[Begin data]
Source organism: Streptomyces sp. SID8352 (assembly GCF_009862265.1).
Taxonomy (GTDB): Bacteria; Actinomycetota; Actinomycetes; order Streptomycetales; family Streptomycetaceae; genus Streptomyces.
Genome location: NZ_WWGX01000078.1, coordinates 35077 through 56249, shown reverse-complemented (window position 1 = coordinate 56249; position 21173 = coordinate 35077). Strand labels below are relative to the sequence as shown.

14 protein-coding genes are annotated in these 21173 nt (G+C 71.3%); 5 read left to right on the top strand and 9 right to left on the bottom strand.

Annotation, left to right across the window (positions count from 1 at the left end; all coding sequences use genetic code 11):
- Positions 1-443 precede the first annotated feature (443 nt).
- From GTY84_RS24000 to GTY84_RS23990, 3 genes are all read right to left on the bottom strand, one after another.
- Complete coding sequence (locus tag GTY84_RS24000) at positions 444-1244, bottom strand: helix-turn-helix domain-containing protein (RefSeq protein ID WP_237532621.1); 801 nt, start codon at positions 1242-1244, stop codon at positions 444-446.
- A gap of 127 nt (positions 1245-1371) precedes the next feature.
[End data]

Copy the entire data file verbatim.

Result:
Source organism: Streptomyces sp. SID8352 (assembly GCF_009862265.1).
Taxonomy (GTDB): Bacteria; Actinomycetota; Actinomycetes; order Streptomycetales; family Streptomycetaceae; genus Streptomyces.
Genome location: NZ_WWGX01000078.1, coordinates 35077 through 56249, shown reverse-complemented (window position 1 = coordinate 56249; position 21173 = coordinate 35077). Strand labels below are relative to the sequence as shown.

14 protein-coding genes are annotated in these 21173 nt (G+C 71.3%); 5 read left to right on the top strand and 9 right to left on the bottom strand.

Annotation, left to right across the window (positions count from 1 at the left end; all coding sequences use genetic code 11):
- Positions 1-443 precede the first annotated feature (443 nt).
- From GTY84_RS24000 to GTY84_RS23990, 3 genes are all read right to left on the bottom strand, one after another.
- Complete coding sequence (locus tag GTY84_RS24000) at positions 444-1244, bottom strand: helix-turn-helix domain-containing protein (RefSeq protein ID WP_237532621.1); 801 nt, start codon at positions 1242-1244, stop codon at positions 444-446.
- A gap of 127 nt (positions 1245-1371) precedes the next feature.